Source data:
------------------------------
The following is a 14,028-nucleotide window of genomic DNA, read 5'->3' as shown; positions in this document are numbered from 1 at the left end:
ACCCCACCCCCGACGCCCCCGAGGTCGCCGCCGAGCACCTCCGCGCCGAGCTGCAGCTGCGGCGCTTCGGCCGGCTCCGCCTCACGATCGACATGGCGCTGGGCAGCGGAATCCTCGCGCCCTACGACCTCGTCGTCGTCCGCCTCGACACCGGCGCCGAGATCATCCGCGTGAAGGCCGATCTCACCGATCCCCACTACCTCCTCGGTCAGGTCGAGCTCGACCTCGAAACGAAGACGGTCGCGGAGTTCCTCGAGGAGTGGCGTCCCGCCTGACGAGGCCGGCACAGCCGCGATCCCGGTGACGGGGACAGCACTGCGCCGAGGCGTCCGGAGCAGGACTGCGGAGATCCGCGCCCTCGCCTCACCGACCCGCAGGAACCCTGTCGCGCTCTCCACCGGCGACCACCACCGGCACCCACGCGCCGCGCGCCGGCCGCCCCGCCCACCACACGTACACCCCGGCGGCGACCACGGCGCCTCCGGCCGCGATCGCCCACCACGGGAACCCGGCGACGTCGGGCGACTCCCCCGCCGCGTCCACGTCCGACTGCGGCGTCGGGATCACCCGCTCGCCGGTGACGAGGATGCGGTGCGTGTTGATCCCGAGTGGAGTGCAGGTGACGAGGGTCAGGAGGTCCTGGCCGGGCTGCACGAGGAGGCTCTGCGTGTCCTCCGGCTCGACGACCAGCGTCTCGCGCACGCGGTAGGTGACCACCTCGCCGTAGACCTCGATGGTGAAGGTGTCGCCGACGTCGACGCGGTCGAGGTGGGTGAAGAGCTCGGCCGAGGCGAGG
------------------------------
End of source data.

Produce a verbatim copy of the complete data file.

The following is a 14,028-nucleotide window of genomic DNA, read 5'->3' as shown; positions in this document are numbered from 1 at the left end:
ACCCCACCCCCGACGCCCCCGAGGTCGCCGCCGAGCACCTCCGCGCCGAGCTGCAGCTGCGGCGCTTCGGCCGGCTCCGCCTCACGATCGACATGGCGCTGGGCAGCGGAATCCTCGCGCCCTACGACCTCGTCGTCGTCCGCCTCGACACCGGCGCCGAGATCATCCGCGTGAAGGCCGATCTCACCGATCCCCACTACCTCCTCGGTCAGGTCGAGCTCGACCTCGAAACGAAGACGGTCGCGGAGTTCCTCGAGGAGTGGCGTCCCGCCTGACGAGGCCGGCACAGCCGCGATCCCGGTGACGGGGACAGCACTGCGCCGAGGCGTCCGGAGCAGGACTGCGGAGATCCGCGCCCTCGCCTCACCGACCCGCAGGAACCCTGTCGCGCTCTCCACCGGCGACCACCACCGGCACCCACGCGCCGCGCGCCGGCCGCCCCGCCCACCACACGTACACCCCGGCGGCGACCACGGCGCCTCCGGCCGCGATCGCCCACCACGGGAACCCGGCGACGTCGGGCGACTCCCCCGCCGCGTCCACGTCCGACTGCGGCGTCGGGATCACCCGCTCGCCGGTGACGAGGATGCGGTGCGTGTTGATCCCGAGTGGAGTGCAGGTGACGAGGGTCAGGAGGTCCTGGCCGGGCTGCACGAGGAGGCTCTGCGTGTCCTCCGGCTCGACGACCAGCGTCTCGCGCACGCGGTAGGTGACCACCTCGCCGTAGACCTCGATGGTGAAGGTGTCGCCGACGTCGACGCGGTCGAGGTGGGTGAAGAGCTCGGCCGAGGCGAGG